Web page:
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Advice needed R.E bullying issue

(11 Posts)
Jabbie2 Thu 29-Sep-11 15:11:28

DD, in yr 8.Didn't want to go to school today because of something which happened in one of her classes.

Teacher was outside the class door talking to another pupil about their behaviour(she says).They should all of been working.Another child(boy) gets up out of his seat, comes over to DD, pulls her hair and takes the glasses from her face.Goes back to his seat where he mucks about putting them on and passing them back round to his friends to put on.DD is mortified and really embarrased as you can imagine.Teacher comes back in and bawls out class as I think they had been laughing.Doesn't notice that DD is not wearing glasses or that boy has glasses on his desk.

The children settle back to get on with their work and DD has to go to boys desk to try and get her glasses back.Boy makes her smile which she hates doing then puts glasses on floor and pretends to step on them.DD finally gets them back.She is kept back after class to finish off work.Teacher is not aware of what has happened.DD is scared of boy not not just that, he has a gang.Apparently he just targets girls.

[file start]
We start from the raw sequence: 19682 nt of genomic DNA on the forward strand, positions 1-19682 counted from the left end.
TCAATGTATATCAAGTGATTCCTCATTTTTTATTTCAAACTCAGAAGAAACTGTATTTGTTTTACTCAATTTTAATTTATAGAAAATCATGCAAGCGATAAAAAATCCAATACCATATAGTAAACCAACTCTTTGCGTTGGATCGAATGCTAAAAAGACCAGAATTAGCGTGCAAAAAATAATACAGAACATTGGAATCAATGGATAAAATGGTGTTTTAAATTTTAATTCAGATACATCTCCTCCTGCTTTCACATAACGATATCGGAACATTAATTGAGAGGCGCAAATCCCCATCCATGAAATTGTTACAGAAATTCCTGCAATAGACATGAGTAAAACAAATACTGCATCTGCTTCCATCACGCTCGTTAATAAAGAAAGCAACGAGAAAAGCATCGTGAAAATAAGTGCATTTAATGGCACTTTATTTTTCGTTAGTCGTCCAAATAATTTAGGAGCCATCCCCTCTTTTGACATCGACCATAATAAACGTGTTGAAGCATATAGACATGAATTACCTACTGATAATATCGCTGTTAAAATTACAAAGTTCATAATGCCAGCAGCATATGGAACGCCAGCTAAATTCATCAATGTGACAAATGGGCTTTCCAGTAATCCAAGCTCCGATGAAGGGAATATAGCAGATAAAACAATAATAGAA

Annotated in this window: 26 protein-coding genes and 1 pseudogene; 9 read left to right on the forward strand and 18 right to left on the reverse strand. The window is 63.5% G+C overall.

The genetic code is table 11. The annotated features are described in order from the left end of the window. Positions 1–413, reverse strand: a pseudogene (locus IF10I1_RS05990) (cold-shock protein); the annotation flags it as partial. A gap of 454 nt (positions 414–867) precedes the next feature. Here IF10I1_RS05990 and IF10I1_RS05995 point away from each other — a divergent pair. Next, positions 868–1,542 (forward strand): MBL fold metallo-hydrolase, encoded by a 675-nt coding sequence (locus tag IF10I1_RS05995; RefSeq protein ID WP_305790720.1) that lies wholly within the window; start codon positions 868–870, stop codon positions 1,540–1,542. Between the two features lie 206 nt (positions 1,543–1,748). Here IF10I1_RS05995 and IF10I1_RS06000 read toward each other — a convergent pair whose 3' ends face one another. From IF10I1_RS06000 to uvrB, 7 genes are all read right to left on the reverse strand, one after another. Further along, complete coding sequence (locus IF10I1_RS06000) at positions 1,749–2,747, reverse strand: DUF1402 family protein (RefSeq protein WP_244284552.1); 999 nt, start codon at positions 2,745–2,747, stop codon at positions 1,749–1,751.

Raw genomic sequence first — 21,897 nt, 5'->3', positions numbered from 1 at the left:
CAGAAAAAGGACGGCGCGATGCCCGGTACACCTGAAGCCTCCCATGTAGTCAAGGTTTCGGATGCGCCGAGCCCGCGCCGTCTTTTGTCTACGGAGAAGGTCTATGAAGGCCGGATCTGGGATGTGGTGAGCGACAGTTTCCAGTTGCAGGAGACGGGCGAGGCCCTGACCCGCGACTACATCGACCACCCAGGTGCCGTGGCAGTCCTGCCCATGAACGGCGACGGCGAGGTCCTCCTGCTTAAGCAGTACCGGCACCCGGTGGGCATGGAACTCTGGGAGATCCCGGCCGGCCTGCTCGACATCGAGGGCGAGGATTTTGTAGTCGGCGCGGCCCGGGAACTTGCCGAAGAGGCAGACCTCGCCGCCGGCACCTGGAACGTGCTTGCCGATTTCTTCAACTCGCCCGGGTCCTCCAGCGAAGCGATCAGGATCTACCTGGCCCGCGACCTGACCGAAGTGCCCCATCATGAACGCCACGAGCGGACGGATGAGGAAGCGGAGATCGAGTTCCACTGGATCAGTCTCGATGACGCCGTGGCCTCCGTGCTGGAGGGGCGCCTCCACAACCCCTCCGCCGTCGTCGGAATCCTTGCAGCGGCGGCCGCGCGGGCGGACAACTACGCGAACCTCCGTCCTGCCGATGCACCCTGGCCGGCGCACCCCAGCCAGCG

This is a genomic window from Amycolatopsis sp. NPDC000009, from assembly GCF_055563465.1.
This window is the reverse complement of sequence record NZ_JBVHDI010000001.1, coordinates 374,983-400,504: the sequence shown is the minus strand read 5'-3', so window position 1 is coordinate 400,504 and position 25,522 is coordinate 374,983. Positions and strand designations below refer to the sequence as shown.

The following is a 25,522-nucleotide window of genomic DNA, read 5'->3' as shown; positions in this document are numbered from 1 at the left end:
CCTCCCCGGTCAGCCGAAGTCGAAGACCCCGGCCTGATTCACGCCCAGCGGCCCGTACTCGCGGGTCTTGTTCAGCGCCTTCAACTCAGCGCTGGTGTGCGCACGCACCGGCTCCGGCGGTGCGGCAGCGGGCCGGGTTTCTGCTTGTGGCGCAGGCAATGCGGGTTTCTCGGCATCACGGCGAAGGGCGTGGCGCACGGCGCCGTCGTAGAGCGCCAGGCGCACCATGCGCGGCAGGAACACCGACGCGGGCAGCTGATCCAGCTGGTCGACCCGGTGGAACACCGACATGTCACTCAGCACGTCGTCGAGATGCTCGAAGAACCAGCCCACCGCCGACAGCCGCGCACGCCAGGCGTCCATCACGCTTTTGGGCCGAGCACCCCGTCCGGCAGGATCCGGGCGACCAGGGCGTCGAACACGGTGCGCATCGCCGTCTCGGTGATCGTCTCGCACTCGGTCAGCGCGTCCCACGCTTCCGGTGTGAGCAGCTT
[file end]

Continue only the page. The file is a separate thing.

She didn't want to tell me and I fully understand why as she is really scared of the consequences, there will be repercussions from this as people are calling her a snitch already.

I met with the Head of Year this morning, she wasn't going back into school until I had spoken to someone I felt that strongly.DD told him what had happened and he wrote it all down.DD then made her own statement.What they seem to do at her school is to get both parties together in the same room.Why do they do that? DD was crying this morning, there is no way she would want him to see her cry.The boy has been in isolation all day.

When I asked the HOY what would happen to the boy, he said he couldn't tell me, why is that?